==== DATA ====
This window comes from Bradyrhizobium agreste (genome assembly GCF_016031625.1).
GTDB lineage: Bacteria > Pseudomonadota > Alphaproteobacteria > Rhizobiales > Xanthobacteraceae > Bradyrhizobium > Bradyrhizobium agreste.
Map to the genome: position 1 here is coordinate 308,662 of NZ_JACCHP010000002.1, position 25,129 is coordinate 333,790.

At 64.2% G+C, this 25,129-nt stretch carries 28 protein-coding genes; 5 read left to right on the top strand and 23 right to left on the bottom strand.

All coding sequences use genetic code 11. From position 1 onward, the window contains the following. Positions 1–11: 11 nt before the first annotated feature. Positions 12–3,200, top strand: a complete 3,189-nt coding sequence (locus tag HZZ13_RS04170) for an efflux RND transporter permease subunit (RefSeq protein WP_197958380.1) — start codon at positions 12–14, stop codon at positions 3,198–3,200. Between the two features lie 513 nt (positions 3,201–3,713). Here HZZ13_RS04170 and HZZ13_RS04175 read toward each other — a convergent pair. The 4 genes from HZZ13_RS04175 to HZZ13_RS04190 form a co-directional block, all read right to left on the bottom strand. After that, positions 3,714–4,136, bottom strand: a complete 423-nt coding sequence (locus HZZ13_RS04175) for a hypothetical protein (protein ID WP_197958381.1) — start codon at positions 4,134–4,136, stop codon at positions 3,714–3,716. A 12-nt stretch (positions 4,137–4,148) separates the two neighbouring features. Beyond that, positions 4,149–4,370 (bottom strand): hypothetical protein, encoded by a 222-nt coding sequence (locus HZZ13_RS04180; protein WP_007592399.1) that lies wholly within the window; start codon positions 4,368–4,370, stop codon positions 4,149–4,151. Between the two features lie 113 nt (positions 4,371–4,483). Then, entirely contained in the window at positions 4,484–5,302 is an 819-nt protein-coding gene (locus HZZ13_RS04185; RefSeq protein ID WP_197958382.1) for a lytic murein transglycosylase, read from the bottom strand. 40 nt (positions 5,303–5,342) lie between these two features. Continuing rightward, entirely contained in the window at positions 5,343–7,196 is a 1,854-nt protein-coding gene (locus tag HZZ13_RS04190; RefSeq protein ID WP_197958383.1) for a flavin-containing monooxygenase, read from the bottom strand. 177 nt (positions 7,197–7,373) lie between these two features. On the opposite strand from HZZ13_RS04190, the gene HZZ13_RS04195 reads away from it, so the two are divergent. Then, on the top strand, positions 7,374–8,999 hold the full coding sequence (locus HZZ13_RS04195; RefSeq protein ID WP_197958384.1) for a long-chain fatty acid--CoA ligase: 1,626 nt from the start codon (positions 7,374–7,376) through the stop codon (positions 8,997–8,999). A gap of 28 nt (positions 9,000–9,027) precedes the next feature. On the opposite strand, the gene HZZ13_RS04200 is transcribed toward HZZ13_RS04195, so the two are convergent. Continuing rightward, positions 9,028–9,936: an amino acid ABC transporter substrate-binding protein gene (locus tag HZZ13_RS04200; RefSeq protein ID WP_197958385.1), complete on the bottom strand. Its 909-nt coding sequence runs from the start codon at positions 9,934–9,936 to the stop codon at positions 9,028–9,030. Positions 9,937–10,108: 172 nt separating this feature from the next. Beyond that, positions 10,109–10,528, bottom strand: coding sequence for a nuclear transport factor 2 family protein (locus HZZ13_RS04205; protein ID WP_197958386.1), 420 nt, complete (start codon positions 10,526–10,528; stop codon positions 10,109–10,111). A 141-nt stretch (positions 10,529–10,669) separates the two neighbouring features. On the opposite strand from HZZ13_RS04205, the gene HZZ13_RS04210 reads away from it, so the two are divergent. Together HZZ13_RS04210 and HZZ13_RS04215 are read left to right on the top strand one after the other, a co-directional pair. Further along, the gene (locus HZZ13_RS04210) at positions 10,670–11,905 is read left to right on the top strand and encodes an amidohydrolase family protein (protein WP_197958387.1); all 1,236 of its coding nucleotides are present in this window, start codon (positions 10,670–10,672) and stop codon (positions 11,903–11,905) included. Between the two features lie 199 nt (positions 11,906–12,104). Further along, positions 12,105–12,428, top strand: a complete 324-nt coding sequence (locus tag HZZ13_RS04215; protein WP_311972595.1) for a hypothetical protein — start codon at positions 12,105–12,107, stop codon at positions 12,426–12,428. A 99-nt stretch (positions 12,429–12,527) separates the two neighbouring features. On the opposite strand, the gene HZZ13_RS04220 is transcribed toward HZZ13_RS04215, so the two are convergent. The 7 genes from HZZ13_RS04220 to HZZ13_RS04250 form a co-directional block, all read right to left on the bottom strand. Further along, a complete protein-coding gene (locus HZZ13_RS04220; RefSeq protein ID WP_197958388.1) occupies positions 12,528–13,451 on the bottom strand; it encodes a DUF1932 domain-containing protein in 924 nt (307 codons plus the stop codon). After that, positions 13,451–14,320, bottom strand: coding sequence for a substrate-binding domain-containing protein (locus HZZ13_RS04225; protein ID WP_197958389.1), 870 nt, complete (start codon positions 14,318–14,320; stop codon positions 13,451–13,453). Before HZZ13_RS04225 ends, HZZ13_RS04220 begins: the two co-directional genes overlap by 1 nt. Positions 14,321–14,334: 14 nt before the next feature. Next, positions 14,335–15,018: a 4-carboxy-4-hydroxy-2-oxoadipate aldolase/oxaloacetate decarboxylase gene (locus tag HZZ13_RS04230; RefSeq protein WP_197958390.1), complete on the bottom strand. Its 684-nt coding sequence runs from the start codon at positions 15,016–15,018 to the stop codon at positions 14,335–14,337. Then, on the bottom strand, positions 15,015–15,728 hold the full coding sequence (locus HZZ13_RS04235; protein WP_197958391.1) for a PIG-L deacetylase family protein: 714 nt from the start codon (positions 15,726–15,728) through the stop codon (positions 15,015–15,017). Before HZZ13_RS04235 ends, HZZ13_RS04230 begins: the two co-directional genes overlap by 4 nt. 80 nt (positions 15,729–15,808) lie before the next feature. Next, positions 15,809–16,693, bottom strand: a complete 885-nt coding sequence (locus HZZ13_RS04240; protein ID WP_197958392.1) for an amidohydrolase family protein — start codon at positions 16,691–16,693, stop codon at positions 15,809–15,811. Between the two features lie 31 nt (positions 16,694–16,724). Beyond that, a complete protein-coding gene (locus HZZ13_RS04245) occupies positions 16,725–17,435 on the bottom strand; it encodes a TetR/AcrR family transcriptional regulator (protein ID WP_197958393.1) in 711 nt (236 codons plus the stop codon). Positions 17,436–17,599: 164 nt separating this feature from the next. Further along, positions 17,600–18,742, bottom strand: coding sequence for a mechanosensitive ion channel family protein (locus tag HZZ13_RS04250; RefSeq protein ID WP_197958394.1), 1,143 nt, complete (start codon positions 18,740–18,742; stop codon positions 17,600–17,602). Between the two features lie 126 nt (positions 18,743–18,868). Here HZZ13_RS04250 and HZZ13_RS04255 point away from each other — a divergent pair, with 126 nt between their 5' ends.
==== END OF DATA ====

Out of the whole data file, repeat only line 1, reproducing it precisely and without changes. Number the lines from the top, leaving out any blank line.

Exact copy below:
This window comes from Bradyrhizobium agreste (genome assembly GCF_016031625.1).